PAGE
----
In the 1980’s alongside, all of the hardcore, reggae and The Fall, John Peel occasionally championed some bands that didn’t quite fit; they were self-consciously ‘arty’ and most of them would end up on 4AD records or just fade into obscurity – they fell somewhere between The Wild Swans and Swans Way. SGT have a grand(iose) sweep and a sound that is steeped in the 1980’s the synthesiser sounds and the ability to embrace the embellishments without any self-consciousness. Sometimes it is possible to put your finger on exactly the precedents. On Someday there a definite whiff of the Blow Monkeys, both in the vocals and the structure of the song; elsewhere the influence is filtered and fully absorbed, they leak out like a dark root showing in a head of blonde hair, there are a few phrases of Rollercoaster where I can almost feel Smash Hits in my hands. Continue reading “Sweet Gum Tree “Sustain The Illusion” (Dreamy Bird Records 2017)”
Sometimes Americana is a fickle genre; it spins off down blind alleys and one way streets in all kinds of maverick directions. Other times it shoots straight from the hip. You may have read that compelling article we poached (I mean borrowed) from Guidelive.com several days back concerning its nature. In case it passed you by, it delves into the age-old question of the pigeon hole. To get back to the matter in hand, Dallas singer songwriter Andrew Combs has released his third album which is a little bit country, a little bit folk, a little bit pop but quintessentially all American in sound and suggestion. Continue reading “Andrew Combs “Canyons Of My Mind” (Loose Records 2017)”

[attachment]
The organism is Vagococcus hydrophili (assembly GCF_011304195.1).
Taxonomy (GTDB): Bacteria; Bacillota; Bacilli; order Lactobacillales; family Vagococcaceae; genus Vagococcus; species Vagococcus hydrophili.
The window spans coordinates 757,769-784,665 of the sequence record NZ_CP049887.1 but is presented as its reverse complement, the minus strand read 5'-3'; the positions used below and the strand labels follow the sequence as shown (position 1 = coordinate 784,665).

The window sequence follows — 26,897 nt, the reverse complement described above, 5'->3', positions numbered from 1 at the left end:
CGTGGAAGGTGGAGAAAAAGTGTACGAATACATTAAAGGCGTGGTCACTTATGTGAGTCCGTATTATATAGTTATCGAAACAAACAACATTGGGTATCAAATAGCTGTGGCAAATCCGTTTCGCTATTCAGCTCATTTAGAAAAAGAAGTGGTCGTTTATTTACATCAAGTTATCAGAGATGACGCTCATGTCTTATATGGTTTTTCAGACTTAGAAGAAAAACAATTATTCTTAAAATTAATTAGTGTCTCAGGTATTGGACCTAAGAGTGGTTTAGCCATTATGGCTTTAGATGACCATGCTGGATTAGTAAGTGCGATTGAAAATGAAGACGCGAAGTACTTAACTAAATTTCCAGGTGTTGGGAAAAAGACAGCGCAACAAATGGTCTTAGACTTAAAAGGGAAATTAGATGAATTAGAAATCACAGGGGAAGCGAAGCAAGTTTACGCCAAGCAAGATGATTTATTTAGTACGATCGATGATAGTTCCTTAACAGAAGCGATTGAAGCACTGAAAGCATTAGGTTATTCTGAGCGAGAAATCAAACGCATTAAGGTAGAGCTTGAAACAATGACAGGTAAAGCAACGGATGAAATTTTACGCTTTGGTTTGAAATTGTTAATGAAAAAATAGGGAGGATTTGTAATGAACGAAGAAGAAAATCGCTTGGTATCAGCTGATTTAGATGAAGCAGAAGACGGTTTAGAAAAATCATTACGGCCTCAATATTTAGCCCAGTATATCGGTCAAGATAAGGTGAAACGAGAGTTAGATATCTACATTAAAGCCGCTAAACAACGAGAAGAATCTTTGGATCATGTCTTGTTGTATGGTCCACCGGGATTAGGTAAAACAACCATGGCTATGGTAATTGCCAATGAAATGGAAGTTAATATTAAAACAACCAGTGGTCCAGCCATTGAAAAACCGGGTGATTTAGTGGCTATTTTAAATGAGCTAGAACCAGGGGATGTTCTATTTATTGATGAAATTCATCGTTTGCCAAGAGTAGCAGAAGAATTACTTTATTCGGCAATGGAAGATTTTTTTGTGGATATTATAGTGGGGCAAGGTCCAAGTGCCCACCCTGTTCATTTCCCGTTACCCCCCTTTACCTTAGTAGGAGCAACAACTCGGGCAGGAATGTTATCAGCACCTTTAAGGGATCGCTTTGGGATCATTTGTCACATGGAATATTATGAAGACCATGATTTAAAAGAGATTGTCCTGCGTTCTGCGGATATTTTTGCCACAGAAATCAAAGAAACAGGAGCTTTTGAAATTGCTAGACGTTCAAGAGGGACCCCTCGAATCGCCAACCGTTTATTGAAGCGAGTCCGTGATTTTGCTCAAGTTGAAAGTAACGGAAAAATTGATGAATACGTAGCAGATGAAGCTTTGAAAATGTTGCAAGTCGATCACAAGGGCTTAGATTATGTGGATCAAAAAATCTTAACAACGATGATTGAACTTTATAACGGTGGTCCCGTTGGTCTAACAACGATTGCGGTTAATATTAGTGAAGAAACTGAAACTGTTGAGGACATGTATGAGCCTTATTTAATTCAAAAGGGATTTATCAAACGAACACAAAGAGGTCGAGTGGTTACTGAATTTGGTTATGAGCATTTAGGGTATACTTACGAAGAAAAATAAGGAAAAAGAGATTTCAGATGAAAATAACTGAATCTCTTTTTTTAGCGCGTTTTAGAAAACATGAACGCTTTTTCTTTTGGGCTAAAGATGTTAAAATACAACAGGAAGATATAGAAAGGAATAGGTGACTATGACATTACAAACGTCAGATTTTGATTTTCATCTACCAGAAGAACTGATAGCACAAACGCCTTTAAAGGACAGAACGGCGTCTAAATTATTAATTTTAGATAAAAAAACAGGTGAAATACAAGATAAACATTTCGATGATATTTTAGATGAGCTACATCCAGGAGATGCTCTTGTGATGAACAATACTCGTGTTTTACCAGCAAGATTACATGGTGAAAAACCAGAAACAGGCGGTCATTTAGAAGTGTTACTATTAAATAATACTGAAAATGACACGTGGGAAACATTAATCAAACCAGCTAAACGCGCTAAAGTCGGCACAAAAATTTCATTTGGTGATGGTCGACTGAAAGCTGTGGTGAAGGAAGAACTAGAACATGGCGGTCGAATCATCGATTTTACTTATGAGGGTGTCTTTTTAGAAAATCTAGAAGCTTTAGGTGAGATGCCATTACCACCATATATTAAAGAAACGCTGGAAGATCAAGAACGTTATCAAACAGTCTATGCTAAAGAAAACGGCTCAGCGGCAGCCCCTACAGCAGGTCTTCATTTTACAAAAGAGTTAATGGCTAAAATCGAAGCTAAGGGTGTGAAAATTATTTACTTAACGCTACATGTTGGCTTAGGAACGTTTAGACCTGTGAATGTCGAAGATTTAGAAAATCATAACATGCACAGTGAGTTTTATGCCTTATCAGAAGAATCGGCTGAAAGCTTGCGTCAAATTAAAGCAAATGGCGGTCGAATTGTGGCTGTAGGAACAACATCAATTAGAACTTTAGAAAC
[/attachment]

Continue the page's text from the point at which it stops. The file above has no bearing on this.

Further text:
It would be the understatement of the year to describe the torn and ragged instrument that is Georg Altziebler’s throat as “cracked” or “whisky scarred”. It’s a hollow rattling thing that speaks of dry deserts and lonesome travellers. Dark as the shadows in a Sergio Leone movie, dust covered, careworn and heartbroken. And just as it took an Italian film maker to reinvent and renew the Western as a genre, Son of the velvet rat (Georg and wife Helke) have so far made their music in their homeland of Austria whilst still sounding as if they have recorded in a small studio behind a shack somewhere out in the Californian desert. Continue reading “Son of the Velvet Rat “Dorado” (Fluff & Gravy Records, 2017)”
Great song from this new outfit fronted by Irishman-now-Liverpudlian Dave O’Grady taken from the album Topanga Mansion due out in April.
Brooklynite singer-songwriter Rebecca Pronsky has announced an April UK tour in support of her most recent album “Known Objects” and new non-album single Where Are You Now? The latest album was apparently “originally conceived as a duo album, but once the recording studio was up and running, the environment proved too tempting to stop at just voice and guitars. Surrounded by an ever-growing flock of talented special guests, and no strict schedule or deadlines, they were able to take their time, Pronsky’s songwriting and vocal agility shining as never before while Bennett’s production and arranging skills flourish.” Oh and the Mirror said nice things about her, describing her as “part Stevie Nicks, part confessional troubadour” And we all like a good troubadour. Here’s those dates. Continue reading “Rebecca Pronsky announces UK dates”